ReadySet, a diversity, equity and inclusion startup led by Project Include founding member Y-Vonne Hutchinson, has raised its first, and perhaps last, round of funding from Indie.vc.
“We were lucky enough to close our round right as the coronavirus was hitting and then shifted our business to doing remote stuff that offered connection,” Hutchinson told TechCrunch.
For the last five years, ReadySet has been sustaining itself off of revenue, and in the last year saw about $1 million in annual revenue. ReadySet makes money by offering consulting services to companies looking to create more inclusive workplaces and cultures. ReadySet has worked with companies like Salesforce, Airbnb, Amazon, GitHub, UCSF Health, Mailchimp, Medium and many others.
“We’ve been profitable the entire time we’ve been in business,” Hutchinson said. “But we wanted to be able to maximize our impact beyond in-person training services and doing stuff that felt a little more like product development that didn’t necessitate immediate revenue.”
ReadySet decided to take funding from Indie.vc because of the firm’s focus on startups that are profit-driven, she said. She also “didn’t want to give up a huge chunk of ownership in a firm I built from scratch.”
Indie.vc doesn’t take any equity upfront. If a startup in its portfolio raises additional money or sells, Indie.vc converts its investment to equity at a percentage decided on by the company. If the company never sells or never raises another round, Indie.vc gets a share of the company’s revenue until the firm makes 5x its investment.
“They weren’t interested in taking a big chunk of the business but were instead interested in helping us get more profitable,” she said. “For me, as a founder that has not been in the VC space, it’s been hard to be seen as a real entrepreneur.”
Indie.vc aims to be the last outside financing founders ever need to take. For Hutchinson, she said that could be the case.
“I don’t want to be the kind of founder that chases the next round,” she said. “I want to smartly leverage the funding and continue our profitability and do it at scale. I think some founders get stuck doing that and then don’t focus on the product.”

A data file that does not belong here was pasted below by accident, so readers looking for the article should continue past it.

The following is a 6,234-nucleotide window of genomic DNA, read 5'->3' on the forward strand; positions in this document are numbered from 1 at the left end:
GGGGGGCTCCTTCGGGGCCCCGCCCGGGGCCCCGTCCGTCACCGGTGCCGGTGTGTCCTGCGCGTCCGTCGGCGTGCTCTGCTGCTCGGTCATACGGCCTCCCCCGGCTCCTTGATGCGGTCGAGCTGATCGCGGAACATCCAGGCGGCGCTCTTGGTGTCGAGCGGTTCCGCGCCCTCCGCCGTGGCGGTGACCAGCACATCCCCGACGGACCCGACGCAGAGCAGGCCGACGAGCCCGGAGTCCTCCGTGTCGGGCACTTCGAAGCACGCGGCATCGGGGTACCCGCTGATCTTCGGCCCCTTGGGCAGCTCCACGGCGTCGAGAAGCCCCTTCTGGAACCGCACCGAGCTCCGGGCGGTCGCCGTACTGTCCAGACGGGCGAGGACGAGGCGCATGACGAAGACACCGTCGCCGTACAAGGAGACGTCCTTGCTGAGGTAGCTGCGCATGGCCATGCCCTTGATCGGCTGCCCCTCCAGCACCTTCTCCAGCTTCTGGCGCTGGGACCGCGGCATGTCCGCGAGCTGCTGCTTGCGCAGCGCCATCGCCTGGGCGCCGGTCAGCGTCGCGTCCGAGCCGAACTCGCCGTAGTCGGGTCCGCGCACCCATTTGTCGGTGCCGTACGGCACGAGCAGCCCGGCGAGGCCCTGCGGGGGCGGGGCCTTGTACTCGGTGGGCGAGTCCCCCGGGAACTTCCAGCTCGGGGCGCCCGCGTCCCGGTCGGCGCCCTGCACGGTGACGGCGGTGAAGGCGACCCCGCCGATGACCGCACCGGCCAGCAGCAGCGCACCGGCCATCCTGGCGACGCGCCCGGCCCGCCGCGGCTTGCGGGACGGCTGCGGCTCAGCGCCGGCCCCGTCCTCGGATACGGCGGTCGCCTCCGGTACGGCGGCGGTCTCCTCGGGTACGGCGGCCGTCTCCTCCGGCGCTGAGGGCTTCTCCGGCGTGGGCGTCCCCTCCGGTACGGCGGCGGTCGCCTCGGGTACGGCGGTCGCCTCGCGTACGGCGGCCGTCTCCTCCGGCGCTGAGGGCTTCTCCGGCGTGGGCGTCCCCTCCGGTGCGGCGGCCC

In light of these trying times amid the COVID-19 pandemic, ReadySet is investing more heavily in remote training offerings.
“We’re really sort of looking for ways we can resource companies trying to rethink digital interaction,” she said. “I also think a lot of people or some people think this is a blip on the radar and we’ll go back to normal. We don’t think that is necessarily going to happen.”
Despite these rocky times where many tech companies are laying off staff members and putting some on furlough, Hutchinson said some companies have doubled down on what they’re doing in terms of workplace culture.
In past recessions, where diversity, equity and inclusion has been seen as a ” ‘nice to have,’ there is an existential threat that has changed the way we live and the way we have to show up at work,” Hutchinson said.
People are now isolated or needing to take care of family, she says. Perhaps they’re drinking more and/or working through grief, loss and death — all of which are traumatic, she said.
“All of those issues actually implicate DE&I,” Hutchinson said. “We’re used to siloing it, but in reality, DE&I speaks to how people show up, how they feel included, how we support people and now, more than ever, that’s really important.”
Hutchinson says her clients are asking her more about mental health, belonging, childcare and bringing compassion into these trying times.
“A lot of tech companies don’t necessarily have strong management cultures,” she said. “Those gaps are now becoming really obvious to people. I think we’re all in a place where we’re trying to figure out how we adjust to what’s going on now. It’s about so much more than work right now. I would encourage companies, even if they don’t consider that to be DE&I, to think about how they’re treating their employees.”